Unnamed peak; hiker name: H
We were on the trail at 7 a.m., enjoying the cool air and the almost-but-not-quite-at-peak wildflowers on the lower ski runs under the Majestic and Crest Express lifts. We encountered just a couple people before the Dog Lake turn-off and then no one (other than a fair number of unwelcome but slow-moving mosquitoes) as we made our way up. That trail through Brighton's bowls is just wonderful. It climbs steadily but is smooth and gentle underfoot, hard-packed dirt and pine needles - super-cushy. The last bit to the summit is steep with small boulders to scramble; cross-sounding pikas scolded us as we made our way up. Then it was summit #1, Clayton Peak, at 10,750 feet above sea level.
Lakes Mary and Martha from Pioneer Peak
There was no time for lingering, however, because this summit had taken us longer than I thought it would (failure to adequately research falls on me). We also weren't sure how to get to our next summit and had to descend much further than I had hoped before finding a dirt access road which would take us up. This "ridge run" does have a trail but it is faint and fades in and out; a recurring theme for the hike would be losing and re-finding the path. We made our way up through the wildflowers to the ridge behind the top of the Crest Express lift and started around.
Catherine's Pass/Lake Catherine and Tuscarora
That first summit is apparently unnamed (elevation 10,315 ft.) and the trail is barely there either. It's easy to know where you're going on a ridge, however, so we picked our way through the boulders until we found the trail again. There is a fair amount of up and down on this hike, as we descended to the low point and then scrambled up to Pioneer Peak (10,447 ft.). From here, on our left a gorgeous green drainage fell away towards the Heber Valley, and to our right, the Brighton lakes were as full as we've ever seen them, compliments of all the wonderful snow we got this past winter.
Last summit: Mt. Wolverine
From Pioneer Peak to the popular Sunset Peak is probably the sketchiest part of the ridge run. We lost (and found) the trail several times; the footing is extremely sandy and loose; and the ground falls away very steeply, so that whole section is absolutely a "no-fall" zone. It is also a no-other-hikers zone, which is always a treat in the increasingly busy Wasatch.
There were, however, scads of people atop Sunset Peak 10,648 ft.), as we knew they would be. Lots of hikers will nab that summit as it is an easy extension from Catherine's Pass, whether you've come up from the Alta side or the Brighton side. We left the crowds behind us as quickly as we could, pausing for snacks at Catherine's Pass (where we grievously disappointed the resident chipmunk who had been hoping for dropped goodies) before continuing on. Again, there was a bit of route-finding as the trail faded in and out, but we eventually found ourselves at the summit of Mt. Tuscarora (10,654 ft.), a popular winter summit for backcountry skiers. We had to cross a bit of snow on our way down and back up to Mt. Wolverine (the high point at 10,795 ft.), and then the footing was a bit precarious in spots - narrow, rocky, loose - as we skirted Wolverine Cirque. We even encountered a skier, resting a bit before his second run down the cirque. When asked how it was, he said, "It's a little wavy. But it's good for July," and then grinned at us. Wish we'd gotten to see him ski.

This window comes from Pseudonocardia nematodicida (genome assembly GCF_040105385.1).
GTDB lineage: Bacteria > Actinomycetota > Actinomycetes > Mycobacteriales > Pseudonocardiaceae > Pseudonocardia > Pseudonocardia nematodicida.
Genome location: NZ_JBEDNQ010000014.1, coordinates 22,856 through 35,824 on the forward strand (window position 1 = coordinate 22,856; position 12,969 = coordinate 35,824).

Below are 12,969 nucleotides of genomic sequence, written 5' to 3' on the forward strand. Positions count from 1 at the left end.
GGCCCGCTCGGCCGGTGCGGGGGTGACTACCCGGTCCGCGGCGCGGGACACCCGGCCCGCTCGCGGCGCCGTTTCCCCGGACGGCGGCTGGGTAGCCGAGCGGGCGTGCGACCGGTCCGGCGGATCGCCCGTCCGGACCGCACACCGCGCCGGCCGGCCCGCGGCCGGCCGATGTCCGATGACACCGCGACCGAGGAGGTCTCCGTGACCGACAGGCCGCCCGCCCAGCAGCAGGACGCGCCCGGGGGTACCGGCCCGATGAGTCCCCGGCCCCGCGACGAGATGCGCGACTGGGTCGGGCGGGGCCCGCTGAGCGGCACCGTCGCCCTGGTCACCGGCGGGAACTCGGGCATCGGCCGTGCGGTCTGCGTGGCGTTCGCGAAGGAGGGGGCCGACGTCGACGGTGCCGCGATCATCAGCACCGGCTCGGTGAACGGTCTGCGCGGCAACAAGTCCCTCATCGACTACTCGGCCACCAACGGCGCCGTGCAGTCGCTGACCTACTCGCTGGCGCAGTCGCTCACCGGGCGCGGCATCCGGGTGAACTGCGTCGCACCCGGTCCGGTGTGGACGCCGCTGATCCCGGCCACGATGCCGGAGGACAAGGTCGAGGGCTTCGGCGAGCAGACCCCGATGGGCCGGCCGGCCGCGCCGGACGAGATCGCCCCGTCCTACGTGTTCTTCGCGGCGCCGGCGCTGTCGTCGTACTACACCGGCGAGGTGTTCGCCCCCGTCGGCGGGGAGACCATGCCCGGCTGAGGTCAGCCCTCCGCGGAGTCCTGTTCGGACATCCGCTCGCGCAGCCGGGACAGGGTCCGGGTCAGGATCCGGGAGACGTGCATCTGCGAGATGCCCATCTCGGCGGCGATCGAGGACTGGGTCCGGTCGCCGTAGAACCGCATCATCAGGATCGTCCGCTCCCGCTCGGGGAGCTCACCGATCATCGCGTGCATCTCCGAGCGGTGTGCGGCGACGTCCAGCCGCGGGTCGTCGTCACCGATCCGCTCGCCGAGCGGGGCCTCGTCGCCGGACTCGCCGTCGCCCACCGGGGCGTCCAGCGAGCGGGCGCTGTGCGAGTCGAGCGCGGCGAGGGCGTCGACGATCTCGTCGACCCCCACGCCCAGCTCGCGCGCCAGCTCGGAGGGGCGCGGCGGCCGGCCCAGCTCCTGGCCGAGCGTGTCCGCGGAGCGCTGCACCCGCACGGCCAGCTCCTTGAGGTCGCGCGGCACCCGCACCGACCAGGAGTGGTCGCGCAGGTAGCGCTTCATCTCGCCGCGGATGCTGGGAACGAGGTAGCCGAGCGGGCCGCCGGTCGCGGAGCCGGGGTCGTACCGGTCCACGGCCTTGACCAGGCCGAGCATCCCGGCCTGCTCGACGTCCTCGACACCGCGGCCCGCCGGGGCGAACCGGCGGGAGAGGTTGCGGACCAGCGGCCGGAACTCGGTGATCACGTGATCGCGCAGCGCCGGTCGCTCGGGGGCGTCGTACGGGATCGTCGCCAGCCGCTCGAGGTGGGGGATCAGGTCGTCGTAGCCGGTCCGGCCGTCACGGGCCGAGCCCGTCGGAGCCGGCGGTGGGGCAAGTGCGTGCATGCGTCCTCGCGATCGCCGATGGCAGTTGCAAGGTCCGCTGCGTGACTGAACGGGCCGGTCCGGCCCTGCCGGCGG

I love this map
We continued around the ridge, picked our way down the boulder field to Twin Lakes Pass. Here, two things were evident: the wildflowers are truly on the verge of peak gorgeousness; and there is so much water in the reservoir that Twin Lakes is just one lake right now. It's great to see. From there, it was basically a long slog out via the ski resort's access roads. It was hot and the gravel footing is looser than I like since my hiking boots tend to slip on the loose stuff. But cold beer and sandwiches were waiting for us at the car and that's good motivation.
Pretty sexy profile there
When the stats were pulled together, we ended up doing 10.64 miles with 4,100 feet of climbing (4:37 hiking and 1:19 stoppage time meant about six hours on the trail all told). That was a longer hike than I had envisioned [see above re poor research skills] but it is such a beautiful hike, and manages to avoid the teeming hordes even located where it is. Totally worth it, every time.